• Security - Password/Fingerprint
  • Weight - 58g
  • Warranty - 3 years

The USB 3.2 interface is backward compatible, at the cost of absolute performance. Connected to a USB 3.2 port on my ASRock X570 Phantom Gaming 4 motherboard with the included USB-C to USB-A cable yielded the best results.

In both CrystalDiskMark and ATTO Disk Benchmark, the T7 Touch reaches the sort of performance that Samsung claims, albeit only on read. Write performance is still very respectable, though, topping out at just over 750 MB/s across both tests. That's a little short of Samsung's claims, though that could be down to the USB-A to USB-C connection, even though the port on the PC is USB-C 3.2 Gen 2 like the T7 Touch. Unfortunately, I don't have a USB-C 3.2 Gen 2 port handy to compare.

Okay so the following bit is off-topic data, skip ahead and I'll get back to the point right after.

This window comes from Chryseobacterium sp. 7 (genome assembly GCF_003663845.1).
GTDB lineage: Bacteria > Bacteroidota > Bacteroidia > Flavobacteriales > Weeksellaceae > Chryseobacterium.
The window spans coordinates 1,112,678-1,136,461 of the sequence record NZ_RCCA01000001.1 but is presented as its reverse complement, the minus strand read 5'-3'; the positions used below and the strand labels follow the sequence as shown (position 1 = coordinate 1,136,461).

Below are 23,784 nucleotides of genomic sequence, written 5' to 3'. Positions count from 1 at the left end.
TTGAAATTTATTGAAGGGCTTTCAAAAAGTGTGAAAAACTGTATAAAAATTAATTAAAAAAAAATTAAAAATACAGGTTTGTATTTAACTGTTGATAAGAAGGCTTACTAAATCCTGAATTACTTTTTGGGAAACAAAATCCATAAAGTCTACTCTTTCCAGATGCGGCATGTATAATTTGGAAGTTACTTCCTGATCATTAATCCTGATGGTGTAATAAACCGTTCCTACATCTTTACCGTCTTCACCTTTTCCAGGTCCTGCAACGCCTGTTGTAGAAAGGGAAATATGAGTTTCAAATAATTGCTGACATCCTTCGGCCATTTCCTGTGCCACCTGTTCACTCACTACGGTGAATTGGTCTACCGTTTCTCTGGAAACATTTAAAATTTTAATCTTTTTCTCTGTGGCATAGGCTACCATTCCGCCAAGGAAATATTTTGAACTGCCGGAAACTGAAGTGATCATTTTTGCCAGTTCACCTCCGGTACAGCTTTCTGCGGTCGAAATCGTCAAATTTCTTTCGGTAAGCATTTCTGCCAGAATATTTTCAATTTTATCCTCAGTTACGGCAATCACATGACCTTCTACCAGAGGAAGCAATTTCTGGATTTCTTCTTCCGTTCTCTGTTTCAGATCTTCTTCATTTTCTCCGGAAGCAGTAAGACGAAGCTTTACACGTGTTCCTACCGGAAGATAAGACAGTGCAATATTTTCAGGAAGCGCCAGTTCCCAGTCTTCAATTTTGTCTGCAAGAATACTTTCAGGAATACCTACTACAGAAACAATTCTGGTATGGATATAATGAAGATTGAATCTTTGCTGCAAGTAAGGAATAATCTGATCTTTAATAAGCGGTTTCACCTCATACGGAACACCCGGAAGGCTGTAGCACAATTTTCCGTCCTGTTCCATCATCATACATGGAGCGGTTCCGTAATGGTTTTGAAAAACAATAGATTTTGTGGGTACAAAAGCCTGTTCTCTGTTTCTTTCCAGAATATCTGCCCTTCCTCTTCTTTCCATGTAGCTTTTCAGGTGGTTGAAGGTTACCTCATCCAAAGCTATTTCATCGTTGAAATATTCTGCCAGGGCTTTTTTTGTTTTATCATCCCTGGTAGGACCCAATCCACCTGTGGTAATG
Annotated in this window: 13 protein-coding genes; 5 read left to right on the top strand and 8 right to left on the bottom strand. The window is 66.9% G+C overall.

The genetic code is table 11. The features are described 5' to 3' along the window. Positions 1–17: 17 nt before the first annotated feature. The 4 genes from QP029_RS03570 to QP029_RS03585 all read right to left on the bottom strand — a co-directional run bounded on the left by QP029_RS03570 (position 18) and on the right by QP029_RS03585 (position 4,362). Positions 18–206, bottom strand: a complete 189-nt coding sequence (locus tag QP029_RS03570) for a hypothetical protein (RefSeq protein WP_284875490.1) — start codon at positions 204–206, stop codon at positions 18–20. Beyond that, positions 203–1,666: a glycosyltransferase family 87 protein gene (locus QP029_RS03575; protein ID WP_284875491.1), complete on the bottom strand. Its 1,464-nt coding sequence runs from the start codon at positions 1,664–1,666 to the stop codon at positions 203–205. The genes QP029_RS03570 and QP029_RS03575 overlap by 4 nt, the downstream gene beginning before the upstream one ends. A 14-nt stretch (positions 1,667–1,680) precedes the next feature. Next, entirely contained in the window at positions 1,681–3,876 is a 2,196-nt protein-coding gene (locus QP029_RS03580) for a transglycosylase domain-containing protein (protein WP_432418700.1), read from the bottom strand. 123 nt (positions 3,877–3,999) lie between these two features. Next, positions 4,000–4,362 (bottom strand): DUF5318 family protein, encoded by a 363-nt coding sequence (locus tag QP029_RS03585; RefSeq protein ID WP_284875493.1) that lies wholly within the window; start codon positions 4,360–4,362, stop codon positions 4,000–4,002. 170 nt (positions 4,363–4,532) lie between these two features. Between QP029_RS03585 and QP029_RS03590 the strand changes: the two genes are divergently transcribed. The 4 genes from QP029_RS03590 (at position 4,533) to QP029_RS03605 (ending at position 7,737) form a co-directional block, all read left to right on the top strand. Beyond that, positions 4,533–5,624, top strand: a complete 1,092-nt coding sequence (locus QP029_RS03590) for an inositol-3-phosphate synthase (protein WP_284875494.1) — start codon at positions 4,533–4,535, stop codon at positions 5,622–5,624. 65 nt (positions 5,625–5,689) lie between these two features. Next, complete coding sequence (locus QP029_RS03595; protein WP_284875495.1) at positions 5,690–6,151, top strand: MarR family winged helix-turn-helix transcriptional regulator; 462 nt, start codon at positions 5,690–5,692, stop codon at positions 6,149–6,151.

You can manage password and fingerprint access from your Android smartphone, too.

What does this mean in a real-world situation, though? Copying a 3GB file to the T7 Touch took just 6.71 seconds, while a folder containing 49.2GB of data (the game files for The Witcher 3) clocked in at 2 minutes, 44 seconds. Both are excellent results, and a clear indicator that the T7 Touch is capable of being your portable data storage if you're handling large files frequently.

The other feature that stands out on the T7 Touch is the built-in fingerprint scanner. When enabled it secures the SSD and prevents access to any of the data stored on it without authentication. Better still, you don't need Samsung's companion application installed to recognize the fingerprint, it's all done on the SSD. So whatever PC you use it with you'll always be able to access your data, but other people will not. You could, if you really wanted to, also use it as an expansion to your Xbox or PlayStation that no-one but you could access games from!